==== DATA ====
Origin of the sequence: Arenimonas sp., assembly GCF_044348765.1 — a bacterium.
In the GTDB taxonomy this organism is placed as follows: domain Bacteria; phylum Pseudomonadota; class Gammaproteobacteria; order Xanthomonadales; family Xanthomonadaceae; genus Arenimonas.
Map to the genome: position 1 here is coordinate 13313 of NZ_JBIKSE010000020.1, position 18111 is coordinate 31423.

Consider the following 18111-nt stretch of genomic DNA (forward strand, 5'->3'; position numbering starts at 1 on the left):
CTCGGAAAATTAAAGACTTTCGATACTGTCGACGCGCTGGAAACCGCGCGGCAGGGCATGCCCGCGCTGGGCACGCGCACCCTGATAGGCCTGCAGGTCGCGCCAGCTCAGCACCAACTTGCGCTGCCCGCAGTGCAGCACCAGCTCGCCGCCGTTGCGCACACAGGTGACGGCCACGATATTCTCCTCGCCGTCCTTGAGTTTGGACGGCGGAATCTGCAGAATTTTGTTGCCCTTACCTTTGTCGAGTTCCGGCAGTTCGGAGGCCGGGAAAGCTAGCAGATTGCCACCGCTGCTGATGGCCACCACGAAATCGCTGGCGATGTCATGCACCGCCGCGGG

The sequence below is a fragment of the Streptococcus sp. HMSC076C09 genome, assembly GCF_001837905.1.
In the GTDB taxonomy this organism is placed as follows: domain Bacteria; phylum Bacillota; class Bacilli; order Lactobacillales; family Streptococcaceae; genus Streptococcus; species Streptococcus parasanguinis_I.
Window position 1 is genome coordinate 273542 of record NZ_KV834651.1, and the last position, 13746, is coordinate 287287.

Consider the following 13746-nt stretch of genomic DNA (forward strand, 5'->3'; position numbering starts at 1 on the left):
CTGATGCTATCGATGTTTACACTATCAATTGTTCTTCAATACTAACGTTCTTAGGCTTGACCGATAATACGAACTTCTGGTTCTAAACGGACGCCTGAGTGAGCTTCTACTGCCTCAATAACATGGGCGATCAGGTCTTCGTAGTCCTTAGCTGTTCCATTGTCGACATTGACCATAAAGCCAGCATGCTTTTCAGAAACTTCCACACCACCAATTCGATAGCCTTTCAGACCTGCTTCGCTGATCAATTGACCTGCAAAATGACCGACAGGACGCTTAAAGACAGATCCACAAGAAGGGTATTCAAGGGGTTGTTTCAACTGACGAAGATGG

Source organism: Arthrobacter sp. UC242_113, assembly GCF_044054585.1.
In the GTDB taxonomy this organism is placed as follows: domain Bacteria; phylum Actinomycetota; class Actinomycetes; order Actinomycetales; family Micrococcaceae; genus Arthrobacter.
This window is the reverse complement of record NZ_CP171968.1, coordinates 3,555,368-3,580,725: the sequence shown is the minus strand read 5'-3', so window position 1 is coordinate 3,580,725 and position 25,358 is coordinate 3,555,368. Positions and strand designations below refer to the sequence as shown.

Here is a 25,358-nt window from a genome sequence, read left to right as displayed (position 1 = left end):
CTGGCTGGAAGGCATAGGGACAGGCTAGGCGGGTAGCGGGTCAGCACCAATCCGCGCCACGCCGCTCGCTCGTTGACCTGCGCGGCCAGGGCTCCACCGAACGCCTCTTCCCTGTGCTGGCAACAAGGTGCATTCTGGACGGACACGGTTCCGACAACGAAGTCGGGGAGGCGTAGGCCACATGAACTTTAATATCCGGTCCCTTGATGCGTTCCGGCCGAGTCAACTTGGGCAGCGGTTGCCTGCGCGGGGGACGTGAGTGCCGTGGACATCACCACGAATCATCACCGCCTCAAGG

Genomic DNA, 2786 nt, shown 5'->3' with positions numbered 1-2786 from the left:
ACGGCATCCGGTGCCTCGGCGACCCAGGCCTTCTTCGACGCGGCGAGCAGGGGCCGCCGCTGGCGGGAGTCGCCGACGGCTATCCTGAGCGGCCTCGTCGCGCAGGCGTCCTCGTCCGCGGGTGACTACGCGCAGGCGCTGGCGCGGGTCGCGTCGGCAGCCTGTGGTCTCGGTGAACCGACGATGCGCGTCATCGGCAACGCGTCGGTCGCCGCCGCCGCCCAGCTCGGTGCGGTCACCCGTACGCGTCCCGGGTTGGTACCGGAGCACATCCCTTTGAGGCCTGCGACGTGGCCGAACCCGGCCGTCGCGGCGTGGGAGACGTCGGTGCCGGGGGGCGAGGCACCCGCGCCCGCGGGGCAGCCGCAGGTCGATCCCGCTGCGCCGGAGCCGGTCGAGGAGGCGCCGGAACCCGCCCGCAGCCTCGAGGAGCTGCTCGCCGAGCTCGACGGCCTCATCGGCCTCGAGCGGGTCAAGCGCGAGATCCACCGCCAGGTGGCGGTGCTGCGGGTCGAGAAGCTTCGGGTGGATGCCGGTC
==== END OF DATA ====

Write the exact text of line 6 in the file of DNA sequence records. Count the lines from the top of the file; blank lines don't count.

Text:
The sequence below is a fragment of the Streptococcus sp. HMSC076C09 genome, assembly GCF_001837905.1.